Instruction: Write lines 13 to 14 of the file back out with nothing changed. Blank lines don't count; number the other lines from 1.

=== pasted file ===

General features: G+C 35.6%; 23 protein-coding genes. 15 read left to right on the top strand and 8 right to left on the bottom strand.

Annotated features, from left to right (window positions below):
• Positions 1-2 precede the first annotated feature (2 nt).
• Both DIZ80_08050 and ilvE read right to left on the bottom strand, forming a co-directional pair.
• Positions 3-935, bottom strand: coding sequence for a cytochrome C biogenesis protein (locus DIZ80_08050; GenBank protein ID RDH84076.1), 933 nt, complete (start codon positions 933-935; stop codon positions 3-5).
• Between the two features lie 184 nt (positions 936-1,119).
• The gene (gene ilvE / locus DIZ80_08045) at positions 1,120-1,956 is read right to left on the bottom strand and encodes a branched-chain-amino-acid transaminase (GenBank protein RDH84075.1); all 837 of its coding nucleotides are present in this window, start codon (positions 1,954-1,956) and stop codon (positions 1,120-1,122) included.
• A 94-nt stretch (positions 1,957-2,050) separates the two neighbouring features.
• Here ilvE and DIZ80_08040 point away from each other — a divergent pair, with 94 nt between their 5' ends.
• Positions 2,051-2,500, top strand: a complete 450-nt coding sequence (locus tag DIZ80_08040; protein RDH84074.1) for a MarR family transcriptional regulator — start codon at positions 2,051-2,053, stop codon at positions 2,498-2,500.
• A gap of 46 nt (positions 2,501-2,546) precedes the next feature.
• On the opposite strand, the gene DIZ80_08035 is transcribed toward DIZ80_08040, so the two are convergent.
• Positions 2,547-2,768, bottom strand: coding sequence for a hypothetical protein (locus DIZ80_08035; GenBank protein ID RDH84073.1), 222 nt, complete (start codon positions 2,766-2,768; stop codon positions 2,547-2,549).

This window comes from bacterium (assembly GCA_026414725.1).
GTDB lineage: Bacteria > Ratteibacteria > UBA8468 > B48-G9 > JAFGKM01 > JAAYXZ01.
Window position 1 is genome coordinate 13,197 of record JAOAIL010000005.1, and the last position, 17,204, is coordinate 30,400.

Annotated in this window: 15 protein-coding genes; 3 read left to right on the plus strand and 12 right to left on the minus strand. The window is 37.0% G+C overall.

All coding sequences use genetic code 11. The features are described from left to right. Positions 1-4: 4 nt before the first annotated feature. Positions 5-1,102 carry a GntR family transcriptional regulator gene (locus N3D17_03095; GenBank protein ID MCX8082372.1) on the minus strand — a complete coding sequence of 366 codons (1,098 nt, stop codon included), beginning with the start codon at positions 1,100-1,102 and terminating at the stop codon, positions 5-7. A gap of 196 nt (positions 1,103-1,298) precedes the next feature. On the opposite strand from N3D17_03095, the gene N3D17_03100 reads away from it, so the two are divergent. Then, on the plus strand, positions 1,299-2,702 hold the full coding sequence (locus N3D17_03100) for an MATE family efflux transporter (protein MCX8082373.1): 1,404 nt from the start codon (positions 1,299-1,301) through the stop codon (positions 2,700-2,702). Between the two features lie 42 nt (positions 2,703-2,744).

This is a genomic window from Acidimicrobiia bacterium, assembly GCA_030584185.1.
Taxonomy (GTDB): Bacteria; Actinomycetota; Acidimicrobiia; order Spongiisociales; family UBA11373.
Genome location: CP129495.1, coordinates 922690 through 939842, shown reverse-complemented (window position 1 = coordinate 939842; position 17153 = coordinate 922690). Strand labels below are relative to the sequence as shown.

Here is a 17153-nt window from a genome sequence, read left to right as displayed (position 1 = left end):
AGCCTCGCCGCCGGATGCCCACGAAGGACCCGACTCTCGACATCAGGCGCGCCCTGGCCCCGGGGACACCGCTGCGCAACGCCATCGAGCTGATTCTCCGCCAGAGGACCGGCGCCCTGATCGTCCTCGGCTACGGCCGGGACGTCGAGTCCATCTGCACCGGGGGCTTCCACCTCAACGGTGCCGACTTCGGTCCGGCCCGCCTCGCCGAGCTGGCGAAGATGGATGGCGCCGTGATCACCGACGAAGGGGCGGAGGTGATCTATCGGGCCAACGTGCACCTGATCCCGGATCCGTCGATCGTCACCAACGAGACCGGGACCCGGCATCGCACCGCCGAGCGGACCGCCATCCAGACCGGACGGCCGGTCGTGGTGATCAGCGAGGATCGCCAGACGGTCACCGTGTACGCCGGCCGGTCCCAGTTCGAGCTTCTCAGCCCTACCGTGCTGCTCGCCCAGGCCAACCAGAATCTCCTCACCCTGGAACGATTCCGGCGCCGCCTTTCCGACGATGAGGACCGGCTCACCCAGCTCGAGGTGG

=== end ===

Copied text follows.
• Positions 2,547-2,768, bottom strand: coding sequence for a hypothetical protein (locus DIZ80_08035; GenBank protein ID RDH84073.1), 222 nt, complete (start codon positions 2,766-2,768; stop codon positions 2,547-2,549).

This window comes from bacterium (assembly GCA_026414725.1).